-          Religion

-          Army classification

-          Profession and place of employment

-          Resident status (permanent or temporary)

and additional information regarding family members, employment, etc.

It would be difficult to exaggerate the importance of these materials for a reconstruction of the image of the Jewish community of  Stanisławów on the eve of its destruction and eradication during the Holocaust. An analysis of the data included in the census cards enables an examination of many issues relating to the socio-economic character of the community. This data is also enormously important to all aspects of genealogical study.

The new project recently completed by the JGB Organization makes the census data easily accessible to the public, in an easy-to-use format which enables searches according to different criteria.

All the usable information on Stanisławów  Jews found in the census cards was processed and entered into a special table organized by family names. 

 

See the Family index of the Jews of Stanislawow based on the 1939 census data

 

See the General index of Stanislawow citizens based on the 1939 census data

 

See the matching table of Stanislawow (Ivano-Frankivsk) streets names in 1939 and in 2017

 

 

 

Stanisławów jews before and during the holocaust

stanisławów census 1939

Jewish community on the eve of the Holocaust

Full data on Stanisławów residents according to the last Polish census of August 1939.

 

For more details >>

 

with the jews of stanisławów in the Holocaust

Avraham Liebesman

A chronicle of the murder of the Jews of Stanisławów from the first day of the Nazi occupation till the final destruction of the Jewish Ghetto in 1943

To the book >>

 

Synagogue in Solotvin

Community: 
Building type: 
Synagogue
Denomination: 
Ashkenazi
Address: 
Solotvin, near the central square, 1, Kotliarevskogo St.
Date built: 
1910
Direction Axis: 
East <~> West
Torah ark:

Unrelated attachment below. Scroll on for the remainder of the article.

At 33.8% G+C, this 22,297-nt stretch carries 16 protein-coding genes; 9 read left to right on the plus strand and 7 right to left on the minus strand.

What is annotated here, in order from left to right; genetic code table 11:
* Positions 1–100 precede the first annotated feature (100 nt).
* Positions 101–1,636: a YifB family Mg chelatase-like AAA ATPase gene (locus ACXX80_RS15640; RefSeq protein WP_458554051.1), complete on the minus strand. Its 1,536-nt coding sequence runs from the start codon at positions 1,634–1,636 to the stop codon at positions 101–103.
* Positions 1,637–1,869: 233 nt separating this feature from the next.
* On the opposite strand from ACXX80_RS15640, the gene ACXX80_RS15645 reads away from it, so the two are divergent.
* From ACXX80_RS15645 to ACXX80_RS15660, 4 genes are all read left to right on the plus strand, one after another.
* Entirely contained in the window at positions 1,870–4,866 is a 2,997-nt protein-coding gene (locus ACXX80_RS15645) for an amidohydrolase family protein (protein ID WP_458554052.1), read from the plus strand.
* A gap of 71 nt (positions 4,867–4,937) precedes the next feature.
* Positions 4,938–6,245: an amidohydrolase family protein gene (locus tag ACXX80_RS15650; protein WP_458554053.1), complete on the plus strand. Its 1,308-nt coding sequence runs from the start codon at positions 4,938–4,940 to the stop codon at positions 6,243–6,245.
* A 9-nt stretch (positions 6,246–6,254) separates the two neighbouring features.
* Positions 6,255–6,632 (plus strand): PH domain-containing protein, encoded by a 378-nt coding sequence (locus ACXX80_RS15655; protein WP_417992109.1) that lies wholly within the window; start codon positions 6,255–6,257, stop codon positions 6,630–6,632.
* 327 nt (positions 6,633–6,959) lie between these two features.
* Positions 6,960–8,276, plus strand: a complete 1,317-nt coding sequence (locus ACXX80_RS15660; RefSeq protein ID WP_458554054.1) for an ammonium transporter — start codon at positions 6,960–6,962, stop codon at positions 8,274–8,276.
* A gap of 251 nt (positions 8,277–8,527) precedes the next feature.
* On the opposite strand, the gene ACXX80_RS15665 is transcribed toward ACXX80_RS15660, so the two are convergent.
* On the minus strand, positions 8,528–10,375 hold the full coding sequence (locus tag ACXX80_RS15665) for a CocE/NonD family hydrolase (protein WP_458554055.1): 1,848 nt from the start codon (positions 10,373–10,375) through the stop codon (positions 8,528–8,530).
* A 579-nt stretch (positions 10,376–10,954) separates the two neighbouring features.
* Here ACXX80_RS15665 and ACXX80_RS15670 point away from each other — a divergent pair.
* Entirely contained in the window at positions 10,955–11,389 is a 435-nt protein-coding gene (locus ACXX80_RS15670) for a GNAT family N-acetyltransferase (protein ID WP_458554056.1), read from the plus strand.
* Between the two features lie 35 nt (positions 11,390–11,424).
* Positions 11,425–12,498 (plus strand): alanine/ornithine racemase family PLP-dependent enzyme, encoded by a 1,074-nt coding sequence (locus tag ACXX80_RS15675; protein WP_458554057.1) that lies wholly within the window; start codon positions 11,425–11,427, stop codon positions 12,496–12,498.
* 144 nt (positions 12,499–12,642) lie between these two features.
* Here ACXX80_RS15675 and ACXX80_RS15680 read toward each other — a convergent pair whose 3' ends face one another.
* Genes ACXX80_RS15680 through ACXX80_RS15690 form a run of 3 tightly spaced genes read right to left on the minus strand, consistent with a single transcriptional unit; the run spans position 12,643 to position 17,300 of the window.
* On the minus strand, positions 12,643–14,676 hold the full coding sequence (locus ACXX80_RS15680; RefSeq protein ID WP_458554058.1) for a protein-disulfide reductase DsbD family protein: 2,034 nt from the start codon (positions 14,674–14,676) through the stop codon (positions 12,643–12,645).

Women's section: 
First floor above the vestibule
Material: 
Brick
Architect: 
unknown
Architectural Style: 
History: 

The preserved synagogue in Solotvin was apparently built in the late 19th century. Today it is used as a storage.

A protruding on the eastern façade indicated the interior placement of the Torah ark. The division of windows into an eastern prayer hall and western vestibule with women's section above it is preserved. The original interior is completely lost.

On June 14, 1903, a service for the victims of the Kishinev pogrom was held in the town's synagogue. It was accompanied by a choir of the students from the Baron Hirsch school. The school's director, Händler, gave a speech, comparing the recent pogrom with the Khmelnitsky massacre of the seventeenth century (Die Welt, no. 26, 26 June 1903, p. 9).

Condition: 

exists, used as storage

Researched by: 
Vladimir Levin
Reseach date: 
2009

First Synagogue in Halich

Community: 
Building type: 
Synagogue
Denomination: 
Ashkenazi
Material: 
Brick
Architectural Style: 
Condition: 

preserved, used as office space

Researched by: 
Vladimir Levin
Reseach date: 
2009

Second Synagogue in Halich

Community: 
Building type: 
Synagogue
Denomination: 
Ashkenazi
Material: 
Brick
Architectural Style: 
Condition: 

preserved, used as office space

Researched by: 
Vladimir Levin
Reseach date: 
2009

Wooden Synagogue in Solotvin

Community: 
Building type: 
Synagogue
Denomination: 
Ashkenazi
Material: 
Wood
Architect: 
unknown
Architectural Style: 
History: 

It was burned down during the World War II (interview IF_Sol_09_19).

Condition: 

Does not exist.

Researched by: 
Alex Valdman
Reseach date: 
2010

First Synagogue in Bolshovtsy

Community: 
Building type: 
Synagogue
Denomination: 
Ashkenazi
Material: 
Brick
Architectural Style: 
Condition: 

Was rebuilt as a culture house (interview IF_Bilshivtsy_09_Boris).

Researched by: 
Vladimir Levin

Second Synagogue in Bolshovtsy

Building type: 
Synagogue
Denomination: 
Ashkenazi
Material: 
Brick
Architectural Style: 
Condition: 

Was demolished during after the World War II (interview IF_Bilshivtsy_09_Boris).

Researched by: 
Vladimir Levin

Kolomyia, Gmina

Community: 
Building type: 
Other
Address: 
Spitalna (now: Shukhevycha) 78
Architectural drawings date: 
Tuesday, April 2, 2013
Description: 

House of the Community administrative council (Gmina), Spitalna (now: Shukhevycha) 78

Documentation date: 
Tuesday, April 2, 2013
Reseach date: 
2013

Kolomyia, Jewish Hospital

Community: 
Building type: 
Other
Description: 

Building of the Jewish hospital founded in 1854

Documentation date: 
Tuesday, April 2, 2013
Reseach date: 
2012

Hospital and community nursing home

Community: 
Building type: 
Other
Address: 
Spitalna (now: Shukchevycha)74 and 76.
Description: 

 Buildings of the Jewish hospital founded in 1854 (on the right) and the "Moshav Zkenim",community nursing home, built in 1913 (on the left), Spitalna (now: Shukchevycha)74 and 76.

Documentation date: 
Tuesday, April 2, 2013
Reseach date: 
2012